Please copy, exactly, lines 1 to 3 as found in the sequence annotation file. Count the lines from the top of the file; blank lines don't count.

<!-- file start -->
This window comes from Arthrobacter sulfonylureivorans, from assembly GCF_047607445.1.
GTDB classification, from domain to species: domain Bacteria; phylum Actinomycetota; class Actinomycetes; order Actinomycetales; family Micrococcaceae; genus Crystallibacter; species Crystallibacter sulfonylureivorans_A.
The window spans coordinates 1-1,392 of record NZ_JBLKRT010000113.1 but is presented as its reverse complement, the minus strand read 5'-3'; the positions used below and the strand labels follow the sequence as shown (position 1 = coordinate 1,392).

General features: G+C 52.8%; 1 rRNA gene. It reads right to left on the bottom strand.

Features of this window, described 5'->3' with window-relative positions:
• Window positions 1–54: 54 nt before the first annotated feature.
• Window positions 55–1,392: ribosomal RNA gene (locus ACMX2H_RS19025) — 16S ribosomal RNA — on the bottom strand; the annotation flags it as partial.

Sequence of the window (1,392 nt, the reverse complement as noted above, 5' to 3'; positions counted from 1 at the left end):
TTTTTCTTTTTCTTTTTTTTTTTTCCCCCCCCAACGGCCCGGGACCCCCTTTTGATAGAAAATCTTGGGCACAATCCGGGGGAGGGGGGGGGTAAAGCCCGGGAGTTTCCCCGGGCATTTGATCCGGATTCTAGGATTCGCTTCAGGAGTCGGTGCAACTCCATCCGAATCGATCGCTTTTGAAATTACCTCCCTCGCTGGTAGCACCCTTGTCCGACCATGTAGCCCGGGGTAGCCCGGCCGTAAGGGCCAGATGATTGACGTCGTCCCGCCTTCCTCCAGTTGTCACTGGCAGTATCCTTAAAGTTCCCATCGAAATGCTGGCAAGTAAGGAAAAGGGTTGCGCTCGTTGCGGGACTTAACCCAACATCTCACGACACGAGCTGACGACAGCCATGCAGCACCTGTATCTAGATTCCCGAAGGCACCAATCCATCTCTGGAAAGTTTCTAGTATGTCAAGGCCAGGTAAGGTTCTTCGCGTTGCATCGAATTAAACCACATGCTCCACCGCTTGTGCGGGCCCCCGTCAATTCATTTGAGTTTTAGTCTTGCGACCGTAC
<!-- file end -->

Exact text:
This window comes from Arthrobacter sulfonylureivorans, from assembly GCF_047607445.1.
GTDB classification, from domain to species: domain Bacteria; phylum Actinomycetota; class Actinomycetes; order Actinomycetales; family Micrococcaceae; genus Crystallibacter; species Crystallibacter sulfonylureivorans_A.
The window spans coordinates 1-1,392 of record NZ_JBLKRT010000113.1 but is presented as its reverse complement, the minus strand read 5'-3'; the positions used below and the strand labels follow the sequence as shown (position 1 = coordinate 1,392).